The Latin language has been a constant in the cultural history of the West for over two millennia. It has shaped the way we think of ourselves and of our (central) place in the world. It has formed and united us as Europeans, has been the foundation of our education for centuries and defined the way in which we express our thoughts, our faith and our knowledge of the workings of the world. And yet, Latin began life as the cumbersome dialect of a small southern Italian city–state.
Its active use lasted three times as long as Rome's Empire and its use echoes on in the law codes of half the world, in terminologies of biology and medicine, and until forty years ago in the litany of the Catholic Church, the most populous form of Christianity.
In 'Ad Infinitum', Nicholas Ostler examines the reasons why Latin made such a long–lasting impact on language, and how it managed to stay alive for two millennia despite the cultural superiority of Greek. He will look at how Latin's sturdy roots remained untouched while empires were raised and fell, the influence of religion, war and the ways it has progressed through medieval times right up until the present day.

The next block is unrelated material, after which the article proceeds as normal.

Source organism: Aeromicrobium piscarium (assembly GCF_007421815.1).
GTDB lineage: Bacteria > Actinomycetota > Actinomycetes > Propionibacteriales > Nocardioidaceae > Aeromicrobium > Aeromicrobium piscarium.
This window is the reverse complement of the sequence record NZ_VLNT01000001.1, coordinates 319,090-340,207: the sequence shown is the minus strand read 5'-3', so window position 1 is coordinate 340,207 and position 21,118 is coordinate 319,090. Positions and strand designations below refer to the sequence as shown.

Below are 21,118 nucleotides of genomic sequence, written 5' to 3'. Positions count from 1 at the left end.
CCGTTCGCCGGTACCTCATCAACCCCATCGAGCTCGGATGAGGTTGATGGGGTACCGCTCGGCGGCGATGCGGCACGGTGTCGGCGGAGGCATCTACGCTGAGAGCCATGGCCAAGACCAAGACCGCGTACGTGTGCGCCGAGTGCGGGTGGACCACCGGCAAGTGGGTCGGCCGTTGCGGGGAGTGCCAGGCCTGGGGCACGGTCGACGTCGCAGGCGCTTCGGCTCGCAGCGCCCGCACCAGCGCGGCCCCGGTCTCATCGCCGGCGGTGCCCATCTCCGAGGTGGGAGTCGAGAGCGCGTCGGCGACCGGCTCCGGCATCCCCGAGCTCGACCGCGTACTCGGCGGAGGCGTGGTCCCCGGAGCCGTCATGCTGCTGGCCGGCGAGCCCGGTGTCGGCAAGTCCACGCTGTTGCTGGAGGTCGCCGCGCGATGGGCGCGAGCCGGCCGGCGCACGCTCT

The Latin language has proved far more far reaching than its creators. Today it continues to define the way our societies have developed technologically and scientifically and the way we practise law and worship our Christian God.